It’s difficult to think about the state of our world today without inflaming negative emotions. Reading the news exacerbates feelings of hopelessness and anxiety, with cycles of tragedy and subsequent inaction always at our fingertips. From frequent school shootings in the United States to unnerving reports of environmental degradation throughout the world, every facet of our lives seems at risk. So how do we, as young people, work with limited tools, resources, and platforms to do something about it?
Unfortunately, there isn’t necessarily a blueprint on how to successfully generate change as a high school or college student. While thrusting steely and undaunted individuals like 16-year-old climate activist Greta Thunberg into the spotlight as national figureheads successfully draws attention to pressing issues, the eminence of notorious young people like Thunberg sometimes overshadows the innovation of other teenage luminaries who are also sacrificing their childhoods to fight for a better world.
Here are some awe-inspiring teen activists addressing a range of topics who serve as important reminders of how our energy can be channeled into something positive, community-building, and perhaps even world-changing.
Karolína Farská, 19
Credit: @Karolina_Farska on Twitter
In Bratislava, Slovakia, issues of political corruption have grown so omnipresent that, according to an article in The New York Times, “some analysts now speak in terms of ‘state capture’—where all major state institutions are effectively in the hands of corrupt politicians and untouchable oligarchs.” Despite the ominous nature of this statement, Karolína Farská has decided to face this seemingly impenetrable wall of corruption head-on. She is wielding the power of student protest to grow the anti-corruption movement, all in the name of taking Slovakia back for the next generation of citizens. She can be found on Instagram and Twitter as @farskakarolina and @Karolina_Farska, respectively.
Jamie Margolin, 17
Credit: Jamie Margolin
A Colombian-American climate-change activist from Seattle, Jamie Margolin has an unwavering focus on holding officials accountable for their inaction on the climate crisis. She is best known for co-creating the organization Zero Hour, which not only draws attention to inaction, but also highlights how systems of capitalism, sexism, racism, and colonialism are interwoven with the climate movement. She uses writing as an educational tool, with her work appearing in publications such as HuffPost, CNN, and Teen Ink. She can be found at @jamie_s_margolin on Instagram.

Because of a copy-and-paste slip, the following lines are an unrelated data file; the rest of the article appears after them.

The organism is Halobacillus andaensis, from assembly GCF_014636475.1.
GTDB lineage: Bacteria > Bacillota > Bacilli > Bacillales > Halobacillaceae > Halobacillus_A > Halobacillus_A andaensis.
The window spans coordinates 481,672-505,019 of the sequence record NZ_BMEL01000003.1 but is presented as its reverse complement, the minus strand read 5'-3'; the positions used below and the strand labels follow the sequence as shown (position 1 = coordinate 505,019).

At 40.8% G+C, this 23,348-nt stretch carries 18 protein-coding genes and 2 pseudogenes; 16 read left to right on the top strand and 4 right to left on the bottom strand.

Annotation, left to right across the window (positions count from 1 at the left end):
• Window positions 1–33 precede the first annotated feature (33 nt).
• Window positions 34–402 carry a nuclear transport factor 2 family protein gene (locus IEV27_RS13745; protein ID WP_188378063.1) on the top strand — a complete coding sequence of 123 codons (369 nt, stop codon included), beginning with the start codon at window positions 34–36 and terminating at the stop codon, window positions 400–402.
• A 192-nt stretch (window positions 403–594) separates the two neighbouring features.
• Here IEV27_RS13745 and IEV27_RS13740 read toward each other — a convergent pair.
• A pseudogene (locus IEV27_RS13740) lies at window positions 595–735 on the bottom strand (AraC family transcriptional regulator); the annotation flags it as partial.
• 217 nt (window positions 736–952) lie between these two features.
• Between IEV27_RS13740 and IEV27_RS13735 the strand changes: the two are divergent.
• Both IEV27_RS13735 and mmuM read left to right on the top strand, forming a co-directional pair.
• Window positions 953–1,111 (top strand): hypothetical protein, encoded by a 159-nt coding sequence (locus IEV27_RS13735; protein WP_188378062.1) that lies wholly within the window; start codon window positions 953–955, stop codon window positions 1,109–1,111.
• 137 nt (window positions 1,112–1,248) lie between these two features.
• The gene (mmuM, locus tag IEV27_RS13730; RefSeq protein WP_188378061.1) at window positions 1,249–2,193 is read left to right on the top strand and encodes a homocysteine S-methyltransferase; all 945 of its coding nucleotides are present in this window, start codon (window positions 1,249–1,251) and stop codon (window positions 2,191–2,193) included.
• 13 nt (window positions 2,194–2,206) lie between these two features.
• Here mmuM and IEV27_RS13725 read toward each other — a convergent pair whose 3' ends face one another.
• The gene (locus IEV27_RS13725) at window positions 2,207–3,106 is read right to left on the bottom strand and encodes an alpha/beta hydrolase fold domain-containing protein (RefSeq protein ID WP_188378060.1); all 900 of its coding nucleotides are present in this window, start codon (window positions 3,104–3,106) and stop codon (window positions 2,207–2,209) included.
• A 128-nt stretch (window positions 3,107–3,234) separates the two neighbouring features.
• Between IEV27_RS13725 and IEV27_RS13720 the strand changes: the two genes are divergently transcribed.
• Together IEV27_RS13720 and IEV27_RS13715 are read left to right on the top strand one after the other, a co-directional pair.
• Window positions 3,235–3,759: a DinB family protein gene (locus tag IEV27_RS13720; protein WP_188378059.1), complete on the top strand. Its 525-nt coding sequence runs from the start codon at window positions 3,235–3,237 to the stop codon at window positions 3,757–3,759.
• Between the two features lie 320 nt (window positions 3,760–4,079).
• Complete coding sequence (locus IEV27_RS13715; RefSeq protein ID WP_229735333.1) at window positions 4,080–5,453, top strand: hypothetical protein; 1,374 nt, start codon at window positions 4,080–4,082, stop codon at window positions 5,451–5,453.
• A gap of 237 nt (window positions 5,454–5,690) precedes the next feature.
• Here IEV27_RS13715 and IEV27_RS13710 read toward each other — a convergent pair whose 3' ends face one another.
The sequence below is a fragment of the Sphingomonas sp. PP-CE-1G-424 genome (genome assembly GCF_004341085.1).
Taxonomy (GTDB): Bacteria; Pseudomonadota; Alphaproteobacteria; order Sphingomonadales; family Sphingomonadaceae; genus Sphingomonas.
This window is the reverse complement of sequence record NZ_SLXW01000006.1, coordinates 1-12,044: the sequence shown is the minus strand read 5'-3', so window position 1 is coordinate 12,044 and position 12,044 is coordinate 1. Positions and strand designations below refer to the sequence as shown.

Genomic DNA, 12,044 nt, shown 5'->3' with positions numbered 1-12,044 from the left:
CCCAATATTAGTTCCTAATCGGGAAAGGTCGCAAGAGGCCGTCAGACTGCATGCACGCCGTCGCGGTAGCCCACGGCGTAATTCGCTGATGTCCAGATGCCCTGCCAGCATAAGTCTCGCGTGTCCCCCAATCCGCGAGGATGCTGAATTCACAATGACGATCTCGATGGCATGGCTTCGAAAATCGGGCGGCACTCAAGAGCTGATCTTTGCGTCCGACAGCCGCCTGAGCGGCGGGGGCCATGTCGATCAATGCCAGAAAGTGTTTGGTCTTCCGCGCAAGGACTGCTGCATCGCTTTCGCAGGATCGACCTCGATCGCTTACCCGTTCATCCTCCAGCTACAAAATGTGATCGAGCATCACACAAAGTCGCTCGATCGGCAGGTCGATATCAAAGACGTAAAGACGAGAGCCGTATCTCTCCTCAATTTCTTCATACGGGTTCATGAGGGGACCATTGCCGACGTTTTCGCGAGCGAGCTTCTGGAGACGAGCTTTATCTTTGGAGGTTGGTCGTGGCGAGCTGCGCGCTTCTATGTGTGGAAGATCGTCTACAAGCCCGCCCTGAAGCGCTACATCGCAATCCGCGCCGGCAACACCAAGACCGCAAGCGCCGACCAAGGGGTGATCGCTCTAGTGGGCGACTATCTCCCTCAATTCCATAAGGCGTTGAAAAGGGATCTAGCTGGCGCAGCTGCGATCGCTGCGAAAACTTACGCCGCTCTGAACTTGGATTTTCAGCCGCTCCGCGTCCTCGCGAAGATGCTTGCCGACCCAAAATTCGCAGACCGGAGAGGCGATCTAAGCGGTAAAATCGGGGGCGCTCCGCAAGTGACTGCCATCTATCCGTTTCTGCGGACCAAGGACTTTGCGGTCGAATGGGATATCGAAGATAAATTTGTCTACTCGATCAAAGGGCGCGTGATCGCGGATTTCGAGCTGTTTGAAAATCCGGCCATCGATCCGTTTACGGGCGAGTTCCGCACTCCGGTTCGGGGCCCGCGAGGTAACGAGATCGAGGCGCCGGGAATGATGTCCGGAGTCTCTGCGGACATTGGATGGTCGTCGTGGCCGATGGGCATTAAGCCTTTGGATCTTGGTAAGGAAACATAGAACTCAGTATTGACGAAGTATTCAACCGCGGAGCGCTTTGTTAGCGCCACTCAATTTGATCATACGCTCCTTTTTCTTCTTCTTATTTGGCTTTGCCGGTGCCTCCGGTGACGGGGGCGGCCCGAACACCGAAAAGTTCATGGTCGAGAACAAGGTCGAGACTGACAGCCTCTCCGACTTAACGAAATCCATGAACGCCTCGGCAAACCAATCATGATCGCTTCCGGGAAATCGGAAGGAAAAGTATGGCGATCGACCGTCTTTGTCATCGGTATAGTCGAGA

Muhammed Najem, 15
From the eastern city of Ghouta in Syria, Najem is a citizen reporter who takes his life into his hands to provide firsthand accounts of how violence ravages his life and the lives of those around him. Najem’s videos detail the violence that has intensified following the increased presence of government and pro-Syrian regimes in eastern Ghouta. And despite having to regularly fight online skeptics who say his videos are exaggerated or fake, Najem is continuing his mission to educate viewers about the tragedies, fears, and political turmoil his community contends with on a daily basis. Follow him at @muhammednajem20 on Twitter.
Aaron Philip, 18
Credit: Bryan Whitley
It’s no secret that the modeling industry is cutthroat and exclusive. This gatekeeping has revealed itself time and time again, one of the most blatant examples being a 2017 Vogue interview in which Victoria’s Secret marketing chief Ed Rezak said that transgender models don’t belong in the Victoria’s Secret Fashion Show.
But as the first black, transgender, disabled model to sign to Elite Model Management, Philip is triumphantly proving people like Rezak wrong. She’s modeled for Paper Magazine and ASOS.com, and while she may not consider herself an activist, her tweets (which can be found at @aaronphilipxo) tackle difficult topics and realities in intelligent, honest ways.
Alba Alvarado, 19
Credit: Planned Parenthood
While attending high school in San Rafael, California, Alba Alvarado decided she needed to address the issue of unplanned teen pregnancy, something that had caused several of her peers to drop out of high school. She explained all of this in an interview with Planned Parenthood: “My freshman year, around 12 girls became pregnant and left school. That’s how normalized unplanned teen pregnancy was—especially for Latinas, who often have less access to affordable health care.”
In order to combat this inaccessibility, Alvarez took matters into her own hands. She distributed condom and STI pamphlets throughout her school district, wrote and pitched a policy to her school board, and urged them to install condom dispensers in the restrooms. Eventually, Alvarado’s proposal passed, and the National Coalition of STD Directors and Trojan donated 20,000 condoms to the San Rafael school district to make Alvarado’s vision a reality. She is now a student at Wesleyan University, and you can follow her journey at @alba_alvarado on Instagram.